Phylogeny, Taxonomy, Character Evolution, and Biogeography of Glassfrogs (Amphibia: Centrolenidae)
Guayasamin, Juan Manuel
University of Kansas
Ecology & Evolutionary Biology
This item is protected by copyright and unless otherwise specified the copyright of this thesis/dissertation is held by the author.
MetadataShow full item record
The present study provides a new hypothesis of the evolutionary relationships of Glassfrogs (Centrolenidae) inferred from mitochondrial and nuclear loci, and addresses questions on the evolution and speciation of the group. Ingroup sampling includes 55.5% of the named taxa in the family, representing most of the phenotypic diversity described for the group. As outgroups, I included 35 species, most of which represent families traditionally associated with Glassfrogs. Gene sampling consisted of complete or partial sequences of three mitochondrial (12S, 16S, ND1) and three nuclear markers (c-myc exon 2, RAG1, POMC) for a total of ~4362 bp. Phylogenies were estimated using maximum parsimony, maximum likelihood, and Bayesian analyses for individual genes and combined datasets. The importance of analyzing mitochondrial and molecular datasets separately is discussed, with particular emphasis on the ways in which this approach clarifies interpretations of relationships within Glassfrogs and other Neotropical anurans. Based on the phylogeny obtained, I propose a new taxonomy of Glassfrogs and its sister taxon Allophryne ruthveni. This arrangement formalizes clades that have significant statistical support under Parsimony, Maximum Likelihood, and Bayesian inference criteria, and that, in most cases, are phenotipically diagnosable. Centrolenid diversity is arranged into two subfamilies and a total of 12 genera, seven of which are new. Using Maximum Likelihood and Parsimony, I explore the evolution of morphological and behavioral features that characterize this unique group of Neotropical anurans. Each trait that has been postulated to trace relationships unambiguously in this group turns out to have had a complex evolutionary history with multiple origins and losses. Complete ventral transparency has evolved multiple independent times under all models of reconstruction, even those biased toward single origins. I demonstrate that repeated evolution of transparency has a significant inverse correlation across phylogeny with the presence of iridophores, which are hypothesized to protect internal organs from detrimental effects of solar radiation and heat. Complex derived behaviors, such as deposition of eggs on undersides of leaves, have evolved at least four times, and may be correlated with evolution of parental care. The evolution of sexually dimorphic traits (i.e., humeral spines) is ambiguous and depends on the method of inference; however, a scenario with recurrent origins of spines, probably selected in response to male-male intraspecific competition, is favored. The effect of incomplete sampling on reconstruction of ancestral character states is considered by comparing topologies and patterns of character evolution derived from analyses of complete and pruned datasets. Given the results, I suggest that when working with relatively large groups (i.e., ? 90 species), complete taxon sampling may not be so critical for an accurate reconstruction of character evolution, as long as morphological/behavioral diversity of all major clades is represented. The biogeography of centrolenid frogs is partially resolved. Glassfrogs originated in South America and dispersed multiple times into Central America. The most likely scenario for the current distribution of the Centrolenidae suggests a Guianan origin with subsequent dispersal into the Amazonia and the Chocó. Once the land connection between South and Central America was complete, and before the uplift of the Eastern Andean Cordillera, Glassfrogs dispersed to Central America at least four times. The uplift of the Eastern Cordillera and the Mérida Andes, coupled with drops in temperature during Pleistocene climatic fluctuations, could have facilitated dispersal of cold-adapted species from the Guianas to the Cordillera de la Costa and then into the Northern Andes. Glassfrogs reached the Southern Andes via repeated dispersal from the Northern Andes. Finally, comparisons of phylogeny and species distributions strongly supports vicariance as the main speciation mechanism in centrolenid frogs.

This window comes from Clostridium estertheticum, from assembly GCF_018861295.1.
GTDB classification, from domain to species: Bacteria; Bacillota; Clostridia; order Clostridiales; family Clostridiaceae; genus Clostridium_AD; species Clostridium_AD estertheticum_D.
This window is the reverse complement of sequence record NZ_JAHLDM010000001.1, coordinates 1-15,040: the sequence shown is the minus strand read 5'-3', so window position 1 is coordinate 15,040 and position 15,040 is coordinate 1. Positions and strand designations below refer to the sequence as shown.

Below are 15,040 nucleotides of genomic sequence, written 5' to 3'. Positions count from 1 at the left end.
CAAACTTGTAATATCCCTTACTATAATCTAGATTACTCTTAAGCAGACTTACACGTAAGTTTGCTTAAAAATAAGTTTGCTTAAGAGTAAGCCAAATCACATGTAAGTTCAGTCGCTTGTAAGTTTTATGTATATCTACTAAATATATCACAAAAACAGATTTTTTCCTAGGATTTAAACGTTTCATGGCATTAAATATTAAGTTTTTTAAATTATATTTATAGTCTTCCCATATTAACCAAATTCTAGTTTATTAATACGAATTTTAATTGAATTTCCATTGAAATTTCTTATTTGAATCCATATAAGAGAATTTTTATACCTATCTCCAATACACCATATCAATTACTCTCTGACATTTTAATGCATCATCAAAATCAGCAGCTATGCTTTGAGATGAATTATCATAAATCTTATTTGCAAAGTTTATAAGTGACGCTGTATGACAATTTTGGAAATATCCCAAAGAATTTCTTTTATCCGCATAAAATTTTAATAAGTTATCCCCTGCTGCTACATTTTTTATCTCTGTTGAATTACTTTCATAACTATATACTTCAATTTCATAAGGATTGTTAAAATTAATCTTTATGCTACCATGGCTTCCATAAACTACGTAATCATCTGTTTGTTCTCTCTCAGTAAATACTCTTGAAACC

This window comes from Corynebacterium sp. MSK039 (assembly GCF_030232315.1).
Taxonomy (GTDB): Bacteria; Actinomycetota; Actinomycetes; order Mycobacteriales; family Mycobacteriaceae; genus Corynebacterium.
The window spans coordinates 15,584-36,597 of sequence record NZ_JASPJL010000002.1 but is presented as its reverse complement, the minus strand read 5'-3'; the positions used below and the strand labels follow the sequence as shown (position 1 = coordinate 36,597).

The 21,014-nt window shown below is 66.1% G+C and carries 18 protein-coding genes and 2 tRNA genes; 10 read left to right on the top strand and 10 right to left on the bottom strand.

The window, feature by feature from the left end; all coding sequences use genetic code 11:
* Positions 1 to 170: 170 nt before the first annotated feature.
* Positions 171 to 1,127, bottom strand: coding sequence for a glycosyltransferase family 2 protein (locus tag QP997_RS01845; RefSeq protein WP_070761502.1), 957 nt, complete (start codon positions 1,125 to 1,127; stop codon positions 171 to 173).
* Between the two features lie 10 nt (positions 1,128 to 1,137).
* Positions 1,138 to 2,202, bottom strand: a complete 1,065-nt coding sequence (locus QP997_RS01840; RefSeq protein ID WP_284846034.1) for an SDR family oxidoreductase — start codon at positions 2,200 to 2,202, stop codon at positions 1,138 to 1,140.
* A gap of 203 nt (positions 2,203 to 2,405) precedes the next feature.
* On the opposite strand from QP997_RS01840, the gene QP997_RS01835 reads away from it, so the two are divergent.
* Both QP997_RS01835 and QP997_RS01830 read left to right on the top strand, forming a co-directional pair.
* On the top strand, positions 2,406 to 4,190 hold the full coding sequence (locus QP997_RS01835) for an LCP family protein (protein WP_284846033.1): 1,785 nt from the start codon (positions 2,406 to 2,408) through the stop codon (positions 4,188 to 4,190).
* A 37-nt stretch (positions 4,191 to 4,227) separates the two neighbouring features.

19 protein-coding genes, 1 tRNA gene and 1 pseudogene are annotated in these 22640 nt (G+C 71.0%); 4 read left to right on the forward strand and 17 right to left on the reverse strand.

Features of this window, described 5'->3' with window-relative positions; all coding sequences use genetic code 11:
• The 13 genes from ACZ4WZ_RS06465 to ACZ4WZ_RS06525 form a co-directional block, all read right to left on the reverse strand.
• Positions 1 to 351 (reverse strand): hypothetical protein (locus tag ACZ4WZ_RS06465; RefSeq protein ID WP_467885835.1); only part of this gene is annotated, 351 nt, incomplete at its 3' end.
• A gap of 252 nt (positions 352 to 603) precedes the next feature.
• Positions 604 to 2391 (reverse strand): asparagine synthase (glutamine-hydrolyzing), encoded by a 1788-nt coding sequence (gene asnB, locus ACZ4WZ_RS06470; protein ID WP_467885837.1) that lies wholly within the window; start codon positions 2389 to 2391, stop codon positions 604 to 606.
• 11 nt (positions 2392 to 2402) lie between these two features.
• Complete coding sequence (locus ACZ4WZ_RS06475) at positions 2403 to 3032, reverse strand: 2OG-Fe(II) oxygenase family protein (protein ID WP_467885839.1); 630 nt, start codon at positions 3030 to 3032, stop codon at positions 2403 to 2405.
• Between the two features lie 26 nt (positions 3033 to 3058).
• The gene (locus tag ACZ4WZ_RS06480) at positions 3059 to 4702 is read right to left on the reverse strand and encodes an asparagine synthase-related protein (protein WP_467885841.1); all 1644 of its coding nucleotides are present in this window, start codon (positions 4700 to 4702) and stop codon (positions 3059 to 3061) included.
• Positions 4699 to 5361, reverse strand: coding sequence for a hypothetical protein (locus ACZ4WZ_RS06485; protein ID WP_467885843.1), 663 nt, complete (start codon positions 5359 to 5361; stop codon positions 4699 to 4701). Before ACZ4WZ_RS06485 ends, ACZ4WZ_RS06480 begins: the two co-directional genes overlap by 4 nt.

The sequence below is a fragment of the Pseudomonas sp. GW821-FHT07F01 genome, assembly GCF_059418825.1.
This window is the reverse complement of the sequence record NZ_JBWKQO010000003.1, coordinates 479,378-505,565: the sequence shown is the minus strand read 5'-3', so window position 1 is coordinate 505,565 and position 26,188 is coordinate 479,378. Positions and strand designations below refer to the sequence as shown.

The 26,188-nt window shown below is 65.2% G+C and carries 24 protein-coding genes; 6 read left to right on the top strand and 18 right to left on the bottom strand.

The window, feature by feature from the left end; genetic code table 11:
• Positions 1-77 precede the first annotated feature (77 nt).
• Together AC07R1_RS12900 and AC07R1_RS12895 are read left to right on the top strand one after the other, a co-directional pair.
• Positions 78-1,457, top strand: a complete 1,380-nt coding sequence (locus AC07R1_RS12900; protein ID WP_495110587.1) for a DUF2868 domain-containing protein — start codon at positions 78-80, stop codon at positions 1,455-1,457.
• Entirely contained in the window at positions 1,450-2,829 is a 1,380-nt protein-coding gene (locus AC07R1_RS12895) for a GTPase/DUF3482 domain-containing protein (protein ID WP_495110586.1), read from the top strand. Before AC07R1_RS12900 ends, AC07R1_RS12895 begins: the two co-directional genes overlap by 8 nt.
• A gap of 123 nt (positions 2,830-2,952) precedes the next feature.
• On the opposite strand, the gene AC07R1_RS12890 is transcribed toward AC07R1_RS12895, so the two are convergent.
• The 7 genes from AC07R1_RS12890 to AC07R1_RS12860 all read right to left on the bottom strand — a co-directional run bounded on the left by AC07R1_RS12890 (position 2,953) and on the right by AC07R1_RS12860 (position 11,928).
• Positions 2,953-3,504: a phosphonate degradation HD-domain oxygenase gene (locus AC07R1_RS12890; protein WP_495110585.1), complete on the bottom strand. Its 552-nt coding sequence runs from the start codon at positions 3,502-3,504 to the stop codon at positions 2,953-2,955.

Items in KU ScholarWorks are protected by copyright, with all rights reserved, unless otherwise indicated.
We want to hear from you! Please share your stories about how Open Access to this item benefits YOU.